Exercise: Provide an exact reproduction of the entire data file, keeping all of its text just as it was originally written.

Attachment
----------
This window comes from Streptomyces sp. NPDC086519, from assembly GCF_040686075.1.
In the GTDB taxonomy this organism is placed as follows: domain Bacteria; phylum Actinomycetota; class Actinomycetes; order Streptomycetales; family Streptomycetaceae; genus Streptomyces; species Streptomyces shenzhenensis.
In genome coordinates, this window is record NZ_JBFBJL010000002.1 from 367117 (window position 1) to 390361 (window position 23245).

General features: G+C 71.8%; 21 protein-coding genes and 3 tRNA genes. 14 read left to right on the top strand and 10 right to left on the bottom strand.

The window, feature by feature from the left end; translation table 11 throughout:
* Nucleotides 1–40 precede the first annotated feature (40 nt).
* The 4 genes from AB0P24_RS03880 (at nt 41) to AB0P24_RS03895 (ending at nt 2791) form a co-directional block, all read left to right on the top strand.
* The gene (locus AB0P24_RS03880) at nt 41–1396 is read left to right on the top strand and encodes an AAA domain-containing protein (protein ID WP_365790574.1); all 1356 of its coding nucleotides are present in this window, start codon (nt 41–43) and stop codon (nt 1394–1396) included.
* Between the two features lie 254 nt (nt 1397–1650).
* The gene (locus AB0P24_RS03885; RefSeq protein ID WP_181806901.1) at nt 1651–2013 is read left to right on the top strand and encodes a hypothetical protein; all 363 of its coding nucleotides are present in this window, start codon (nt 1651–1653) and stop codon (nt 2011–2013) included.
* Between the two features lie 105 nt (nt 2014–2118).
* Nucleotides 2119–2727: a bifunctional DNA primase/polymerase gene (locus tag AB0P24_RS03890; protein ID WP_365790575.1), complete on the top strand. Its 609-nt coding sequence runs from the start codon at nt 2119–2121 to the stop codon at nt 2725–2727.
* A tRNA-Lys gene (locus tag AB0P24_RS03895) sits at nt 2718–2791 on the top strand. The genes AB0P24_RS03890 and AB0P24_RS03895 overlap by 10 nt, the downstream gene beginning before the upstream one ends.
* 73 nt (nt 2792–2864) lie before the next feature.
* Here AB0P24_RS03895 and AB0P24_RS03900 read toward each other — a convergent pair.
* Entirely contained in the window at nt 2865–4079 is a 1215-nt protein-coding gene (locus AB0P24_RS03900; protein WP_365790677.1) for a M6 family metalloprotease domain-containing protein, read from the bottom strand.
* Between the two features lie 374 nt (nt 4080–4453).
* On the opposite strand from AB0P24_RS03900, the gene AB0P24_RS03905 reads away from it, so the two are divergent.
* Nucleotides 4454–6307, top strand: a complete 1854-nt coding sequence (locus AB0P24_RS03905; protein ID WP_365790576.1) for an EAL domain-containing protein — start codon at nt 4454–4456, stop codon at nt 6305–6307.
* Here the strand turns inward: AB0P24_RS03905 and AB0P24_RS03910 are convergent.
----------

This window comes from Streptomyces sp. NPDC086519, from assembly GCF_040686075.1.
In the GTDB taxonomy this organism is placed as follows: domain Bacteria; phylum Actinomycetota; class Actinomycetes; order Streptomycetales; family Streptomycetaceae; genus Streptomyces; species Streptomyces shenzhenensis.
In genome coordinates, this window is record NZ_JBFBJL010000002.1 from 367117 (window position 1) to 390361 (window position 23245).

General features: G+C 71.8%; 21 protein-coding genes and 3 tRNA genes. 14 read left to right on the top strand and 10 right to left on the bottom strand.

The window, feature by feature from the left end; translation table 11 throughout:
* Nucleotides 1–40 precede the first annotated feature (40 nt).
* The 4 genes from AB0P24_RS03880 (at nt 41) to AB0P24_RS03895 (ending at nt 2791) form a co-directional block, all read left to right on the top strand.
* The gene (locus AB0P24_RS03880) at nt 41–1396 is read left to right on the top strand and encodes an AAA domain-containing protein (protein ID WP_365790574.1); all 1356 of its coding nucleotides are present in this window, start codon (nt 41–43) and stop codon (nt 1394–1396) included.
* Between the two features lie 254 nt (nt 1397–1650).
* The gene (locus AB0P24_RS03885; RefSeq protein ID WP_181806901.1) at nt 1651–2013 is read left to right on the top strand and encodes a hypothetical protein; all 363 of its coding nucleotides are present in this window, start codon (nt 1651–1653) and stop codon (nt 2011–2013) included.
* Between the two features lie 105 nt (nt 2014–2118).
* Nucleotides 2119–2727: a bifunctional DNA primase/polymerase gene (locus tag AB0P24_RS03890; protein ID WP_365790575.1), complete on the top strand. Its 609-nt coding sequence runs from the start codon at nt 2119–2121 to the stop codon at nt 2725–2727.
* A tRNA-Lys gene (locus tag AB0P24_RS03895) sits at nt 2718–2791 on the top strand. The genes AB0P24_RS03890 and AB0P24_RS03895 overlap by 10 nt, the downstream gene beginning before the upstream one ends.
* 73 nt (nt 2792–2864) lie before the next feature.
* Here AB0P24_RS03895 and AB0P24_RS03900 read toward each other — a convergent pair.
* Entirely contained in the window at nt 2865–4079 is a 1215-nt protein-coding gene (locus AB0P24_RS03900; protein WP_365790677.1) for a M6 family metalloprotease domain-containing protein, read from the bottom strand.
* Between the two features lie 374 nt (nt 4080–4453).
* On the opposite strand from AB0P24_RS03900, the gene AB0P24_RS03905 reads away from it, so the two are divergent.
* Nucleotides 4454–6307, top strand: a complete 1854-nt coding sequence (locus AB0P24_RS03905; protein ID WP_365790576.1) for an EAL domain-containing protein — start codon at nt 4454–4456, stop codon at nt 6305–6307.
* Here the strand turns inward: AB0P24_RS03905 and AB0P24_RS03910 are convergent.